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The Digital Shoehorn: Love thy poster

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This week the 'shoehorn' is a little bit softer, a bit closer to home. I'm looking to traditional advertising, which, if the conferences, blogs, and general chatter are to be believed, is nay too popular. Not least amongst the digital fraternity, a large quota of which actually hate advertising. Full stop. To them traditional agencies represent the apex of this evil.

Which does beg the question "Why haven't they downloaded an app to find the nearest job center and 'checked-out'?"

So my intention is to tiptoe through this and hopefully shine a light on one of the many helpful things the Mad Men can still teach us, beyond alcoholism.

It's actually not that long ago when traditional advertising didn't exist. Circa 1998, I recall it was just called advertising; there was nothing to be 'traditional' against. Then brands thought they'd found the holy grail of advertising, the 'click-through rate'. And the tsunami began.

In 1999, me and my creative partner, Sam, had just begun our first job in a digital ad agency. However, what we failed to mention at the time, was that neither of us had actually been on the Internet. So we had to take a train to Sam's cousins house to go and see it.

We'd learned our trade as a 'traditional' creative team; our heroes were Hegarty, Flintham, McCabe, Trott, Henry, Steel and the mighty Bernbach. Media was simple; a variety of square shapes, you 'simply' had to fill them with something good.

In 1999, our ignorance of the internet was actually a benefit; had we known our 'big' ideas couldn't be made in 12K we'd have buggered off sooner. Thankfully we met Dave Cox, a rare kind of programmer who used his knowledge to find a Yes rather than say No. I suppose a new kind of creative team had evolved. Unfortunately we didn't have Twitter to tell everyone.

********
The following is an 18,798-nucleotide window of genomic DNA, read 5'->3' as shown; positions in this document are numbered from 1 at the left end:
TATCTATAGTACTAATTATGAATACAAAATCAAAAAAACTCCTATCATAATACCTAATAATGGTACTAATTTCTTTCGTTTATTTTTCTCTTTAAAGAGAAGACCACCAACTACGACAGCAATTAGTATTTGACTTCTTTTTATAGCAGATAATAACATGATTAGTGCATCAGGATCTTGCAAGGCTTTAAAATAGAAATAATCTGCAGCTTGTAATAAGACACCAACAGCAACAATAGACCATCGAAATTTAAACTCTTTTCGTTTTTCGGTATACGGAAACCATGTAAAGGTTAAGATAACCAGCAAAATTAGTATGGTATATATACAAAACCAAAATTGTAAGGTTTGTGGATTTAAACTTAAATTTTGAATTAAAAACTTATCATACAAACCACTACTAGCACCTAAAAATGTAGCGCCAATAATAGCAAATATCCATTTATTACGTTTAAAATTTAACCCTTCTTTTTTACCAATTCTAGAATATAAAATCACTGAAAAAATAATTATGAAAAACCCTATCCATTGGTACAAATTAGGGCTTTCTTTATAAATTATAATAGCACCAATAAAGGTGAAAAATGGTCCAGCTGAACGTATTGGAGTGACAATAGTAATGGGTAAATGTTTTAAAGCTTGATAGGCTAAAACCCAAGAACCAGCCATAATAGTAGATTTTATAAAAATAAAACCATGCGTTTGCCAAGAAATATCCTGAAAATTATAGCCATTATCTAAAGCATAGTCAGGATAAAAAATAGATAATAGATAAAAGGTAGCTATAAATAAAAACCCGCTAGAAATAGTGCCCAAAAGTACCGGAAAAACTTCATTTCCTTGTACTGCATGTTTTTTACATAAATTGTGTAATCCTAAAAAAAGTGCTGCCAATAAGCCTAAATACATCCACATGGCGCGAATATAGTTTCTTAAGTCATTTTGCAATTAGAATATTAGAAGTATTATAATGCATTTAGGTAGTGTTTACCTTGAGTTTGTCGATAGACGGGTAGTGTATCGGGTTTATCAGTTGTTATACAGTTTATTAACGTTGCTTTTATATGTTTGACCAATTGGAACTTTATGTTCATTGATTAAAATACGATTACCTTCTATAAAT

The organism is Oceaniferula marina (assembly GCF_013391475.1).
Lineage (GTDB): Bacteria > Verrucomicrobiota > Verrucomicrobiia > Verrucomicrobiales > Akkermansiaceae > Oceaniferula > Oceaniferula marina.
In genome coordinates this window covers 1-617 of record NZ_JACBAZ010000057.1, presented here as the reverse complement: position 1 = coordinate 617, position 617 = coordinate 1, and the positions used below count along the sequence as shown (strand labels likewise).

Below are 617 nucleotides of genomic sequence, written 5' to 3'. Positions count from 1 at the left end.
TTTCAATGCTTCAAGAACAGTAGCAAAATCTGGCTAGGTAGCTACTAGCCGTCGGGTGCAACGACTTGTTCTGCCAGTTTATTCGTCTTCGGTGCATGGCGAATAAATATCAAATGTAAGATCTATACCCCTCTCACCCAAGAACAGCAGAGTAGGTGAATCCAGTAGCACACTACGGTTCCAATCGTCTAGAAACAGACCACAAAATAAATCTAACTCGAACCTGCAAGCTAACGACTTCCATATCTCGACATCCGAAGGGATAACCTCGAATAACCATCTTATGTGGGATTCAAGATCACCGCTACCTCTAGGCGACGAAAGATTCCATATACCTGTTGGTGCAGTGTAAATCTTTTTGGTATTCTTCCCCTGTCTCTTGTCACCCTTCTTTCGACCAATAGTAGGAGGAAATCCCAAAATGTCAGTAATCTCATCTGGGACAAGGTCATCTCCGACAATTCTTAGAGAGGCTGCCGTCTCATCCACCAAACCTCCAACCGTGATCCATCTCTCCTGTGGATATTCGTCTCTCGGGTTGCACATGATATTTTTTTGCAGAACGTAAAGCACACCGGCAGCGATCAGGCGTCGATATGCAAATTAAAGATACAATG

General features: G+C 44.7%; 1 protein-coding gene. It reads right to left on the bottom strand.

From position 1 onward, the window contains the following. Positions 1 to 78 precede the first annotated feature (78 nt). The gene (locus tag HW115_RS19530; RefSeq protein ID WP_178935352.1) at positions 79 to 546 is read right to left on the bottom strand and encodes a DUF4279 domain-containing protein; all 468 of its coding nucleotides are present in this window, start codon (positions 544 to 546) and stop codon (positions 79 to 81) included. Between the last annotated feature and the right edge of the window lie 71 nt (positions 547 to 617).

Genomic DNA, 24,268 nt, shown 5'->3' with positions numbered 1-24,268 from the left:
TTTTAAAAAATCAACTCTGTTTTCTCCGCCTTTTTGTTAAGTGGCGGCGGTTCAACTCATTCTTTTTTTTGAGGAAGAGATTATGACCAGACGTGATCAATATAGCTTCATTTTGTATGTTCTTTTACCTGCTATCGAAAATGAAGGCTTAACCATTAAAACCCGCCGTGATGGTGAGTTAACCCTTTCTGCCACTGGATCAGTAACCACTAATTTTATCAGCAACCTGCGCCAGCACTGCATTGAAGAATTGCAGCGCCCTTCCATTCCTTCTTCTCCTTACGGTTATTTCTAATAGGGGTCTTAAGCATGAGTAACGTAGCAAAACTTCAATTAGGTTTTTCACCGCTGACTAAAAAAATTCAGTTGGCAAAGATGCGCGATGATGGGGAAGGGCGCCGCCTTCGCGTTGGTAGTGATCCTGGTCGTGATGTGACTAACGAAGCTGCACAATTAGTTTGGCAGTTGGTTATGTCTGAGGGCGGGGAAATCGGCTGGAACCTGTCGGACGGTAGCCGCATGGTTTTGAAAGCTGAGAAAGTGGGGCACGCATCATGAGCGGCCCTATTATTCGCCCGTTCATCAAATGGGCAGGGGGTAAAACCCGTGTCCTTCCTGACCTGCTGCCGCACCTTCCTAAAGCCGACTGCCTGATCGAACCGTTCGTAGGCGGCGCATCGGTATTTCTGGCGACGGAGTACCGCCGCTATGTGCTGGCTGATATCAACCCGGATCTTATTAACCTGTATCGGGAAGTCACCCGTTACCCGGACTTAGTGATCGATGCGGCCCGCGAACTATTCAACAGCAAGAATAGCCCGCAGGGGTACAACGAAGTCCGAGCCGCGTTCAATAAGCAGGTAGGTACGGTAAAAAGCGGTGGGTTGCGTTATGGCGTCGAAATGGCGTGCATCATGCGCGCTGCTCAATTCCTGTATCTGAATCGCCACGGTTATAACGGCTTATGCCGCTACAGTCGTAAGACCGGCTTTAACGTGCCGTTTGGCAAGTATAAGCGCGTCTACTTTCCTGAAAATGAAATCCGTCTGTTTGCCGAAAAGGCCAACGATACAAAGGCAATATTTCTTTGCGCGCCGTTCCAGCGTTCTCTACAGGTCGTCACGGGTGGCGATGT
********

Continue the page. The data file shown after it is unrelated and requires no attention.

I was very fortunate to have straddled both worlds, so to speak. At that time, and still today, most people in digital have never actually worked in a traditional agency. The old art of copywriting is either not known or seen as irrelevant, especially if we can get the public to write our ideas.

Exposure to traditional agencies comes from all agency meetings where the digital lot are told what big idea they have to translate. This inevitably leads to a lot of demonizing and a reactionary party line that "they're dinosaurs" and "just don't get it."

On the other side of the table, we have some traditional agencies who treat the digital lot as a bunch of geeks that wouldn't know a brand strategy if it was loaded on a USB and shoved up their external drive.

As usual it's mostly bollocks.

There are great people and stuff to learn from both sides.

One of the 'traditional' legacies that has stayed with me, is a love of posters. When we were an upcoming creative team the poster was the toughest thing to write.

Using an image and (as a general rule) 8 words, you must communicate a brand strategy, insight and on top of that, do it in a way that is memorable and stands out.

This takes some sterling penmanship. Neil French does a wonderful piece on omitting elements, the fewer elements you have the more powerful the poster.

And for us, this oldest of media is a splendid way to approach an all-singing multi-platform digital campaign.

With all of the variables, platforms, possibilities and different people poking their noses in, it doesn't take much for the whole thing to become more complicated than waking someone out of a deep sleep and shouting the plot of Inception at them.

So a great way of keeping it all on track is to write a poster for the idea. It doesn't have to be the next 'Economist Management Trainee', (just give that a go to test your mettle) just simply sum up the idea and strategy. The rule is this: if you can't distill it into a poster it's too complicated.



Just like the 30 second film pitch, this becomes the backbone and blueprint that allows everyone to riff off and expand upon without losing site of what we're trying to communicate.

And even more importantly bringing it down to that simple level really shows you whether you have something worth saying; there can be no hiding behind technology, just like a shit film can't hide behind special effects.

Even today when we see a team's portfolio it's great to see the hardest of writing tests. The poster. It proves they can write and proves they have the skills to make things simple. A skill in short supply.

Dave Bedwood is creative partner at Lean Mean Fighting Machine

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